Key things to know about Strong Customer Authentication (SCA)

Saturday, January 03, 2015

An extra layer of security for online transactions

Taking payments at your business can be a daunting task for small business owners or those just starting out. The global marketplace has made it easier than ever to start a business no matter where you are. But, you need to know a lot of things if you’re operating a business in another country, such as an American doing business in Europe.

So, if you do business in the European Union, you’ll need to know the specific payment guidelines in place to ensure you’re following the rules. In this article, we’ll focus on one of these sets of guidelines – Strong Customer Authentication (SCA). We’ll discuss what it is, the history of SCA, how it works, and why it’s important. To start, let’s define SCA.

What are the SCA requirements?

SCA is a set of payments industry regulatory requirements that seek to help secure online and mobile payments and reduce fraud. This set of procedures came out of the Second Payment Services Directive (PSD2). The original directive was put into practice in 2007, but the revised payment services directive built upon this legislation by increasing consumers' rights in payments, bringing regulation of third-party access to data and enhancing security measures. More specifically, enhanced security measures include SCA.

SCA applies to any online transaction in the European Economic Area (EEA), Monaco, or the UK. The EEA consists of European Union countries with the addition of Iceland, Liechtenstein, and Norway. Now that you know more about SCA, let’s talk about how it works.

How does SCA work?

SCA is a two-factor authentication system that makes customers prove their identity before a transaction gets completed. There are three categories of authentication, and a user must prove two of the three categories. These categories ask a user about something they know, something they own, and something they are. Let’s explore each of these categories:

  • Something they know – this involves asking the user to input an answer only they would know. Examples of this category include passwords, passcodes, PINs, or a secret fact.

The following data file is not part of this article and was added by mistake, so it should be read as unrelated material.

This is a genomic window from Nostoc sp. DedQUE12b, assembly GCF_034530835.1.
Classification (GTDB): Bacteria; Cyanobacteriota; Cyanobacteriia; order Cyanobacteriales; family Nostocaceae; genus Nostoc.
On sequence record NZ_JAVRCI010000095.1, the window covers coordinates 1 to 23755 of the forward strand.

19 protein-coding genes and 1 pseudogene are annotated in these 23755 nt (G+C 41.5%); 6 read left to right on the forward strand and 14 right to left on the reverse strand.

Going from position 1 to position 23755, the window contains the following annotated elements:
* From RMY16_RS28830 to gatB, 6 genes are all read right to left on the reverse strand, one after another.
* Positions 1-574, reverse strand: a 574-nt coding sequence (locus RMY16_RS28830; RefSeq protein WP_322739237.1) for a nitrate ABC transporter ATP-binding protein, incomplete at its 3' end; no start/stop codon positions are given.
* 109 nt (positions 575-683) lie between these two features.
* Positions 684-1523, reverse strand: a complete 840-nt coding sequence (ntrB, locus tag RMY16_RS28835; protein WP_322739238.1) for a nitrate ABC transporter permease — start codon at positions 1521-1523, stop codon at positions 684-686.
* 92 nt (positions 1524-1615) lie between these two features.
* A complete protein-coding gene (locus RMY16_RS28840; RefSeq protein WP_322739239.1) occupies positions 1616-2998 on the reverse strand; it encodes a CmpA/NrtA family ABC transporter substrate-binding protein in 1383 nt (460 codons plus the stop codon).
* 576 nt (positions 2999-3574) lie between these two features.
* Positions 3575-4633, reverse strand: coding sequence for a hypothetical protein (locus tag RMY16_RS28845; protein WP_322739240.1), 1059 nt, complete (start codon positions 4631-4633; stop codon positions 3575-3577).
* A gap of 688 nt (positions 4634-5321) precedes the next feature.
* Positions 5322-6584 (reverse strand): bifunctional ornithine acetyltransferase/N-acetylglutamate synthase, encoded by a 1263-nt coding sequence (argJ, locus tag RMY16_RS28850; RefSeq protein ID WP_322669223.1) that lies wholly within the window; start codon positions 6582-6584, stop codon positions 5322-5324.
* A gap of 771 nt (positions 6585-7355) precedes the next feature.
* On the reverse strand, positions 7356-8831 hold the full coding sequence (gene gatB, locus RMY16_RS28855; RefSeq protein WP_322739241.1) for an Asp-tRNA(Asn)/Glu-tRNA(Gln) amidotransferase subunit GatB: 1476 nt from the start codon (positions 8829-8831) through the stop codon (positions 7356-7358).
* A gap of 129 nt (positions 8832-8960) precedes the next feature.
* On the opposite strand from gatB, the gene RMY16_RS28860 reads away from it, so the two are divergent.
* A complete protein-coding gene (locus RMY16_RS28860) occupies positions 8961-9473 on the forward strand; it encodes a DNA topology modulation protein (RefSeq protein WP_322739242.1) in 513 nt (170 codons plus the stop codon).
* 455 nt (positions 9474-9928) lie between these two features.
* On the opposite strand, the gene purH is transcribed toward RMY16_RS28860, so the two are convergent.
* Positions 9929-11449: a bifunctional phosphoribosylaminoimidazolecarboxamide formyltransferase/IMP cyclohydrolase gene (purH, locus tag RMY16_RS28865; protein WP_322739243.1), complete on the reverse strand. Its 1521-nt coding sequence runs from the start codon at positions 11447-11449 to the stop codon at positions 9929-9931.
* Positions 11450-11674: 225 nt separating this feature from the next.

• Something they own – this includes proving the owner is in possession of an item, including a smartwatch, smartphone, smart card, token, or badge.
  • Something they are – this is the third way to prove the consumer is who they say they are, with a fingerprint, facial recognition, voice patterns, iris scan, or DNA signature.

Before, businesses could only authenticate users with a static password. However, this new requirement makes it so customers must prove their identity in two forms before a payment completes. Now, let’s see when SCA is required.

When is SCA required?

To be SCA compliant, your business will need to follow SCA anytime a customer initiates an online or contactless payment throughout the EEA. Anytime a consumer purchases goods or services online from your business in the EEA, or if the cardholder is located in the EEA, they’ll be prompted to provide the correct authentication.

For credit card payments, the most common method of authentication is through the use of 3D Secure (3DS). The vast majority of credit card companies and acquirers already support 3DS. To apply 3DS, there’s typically one more step after checkout in which the cardholder gets prompted by their bank to give additional information before completing the payment. This could be a one-time verification code or even a biometric scan through the mobile banking app.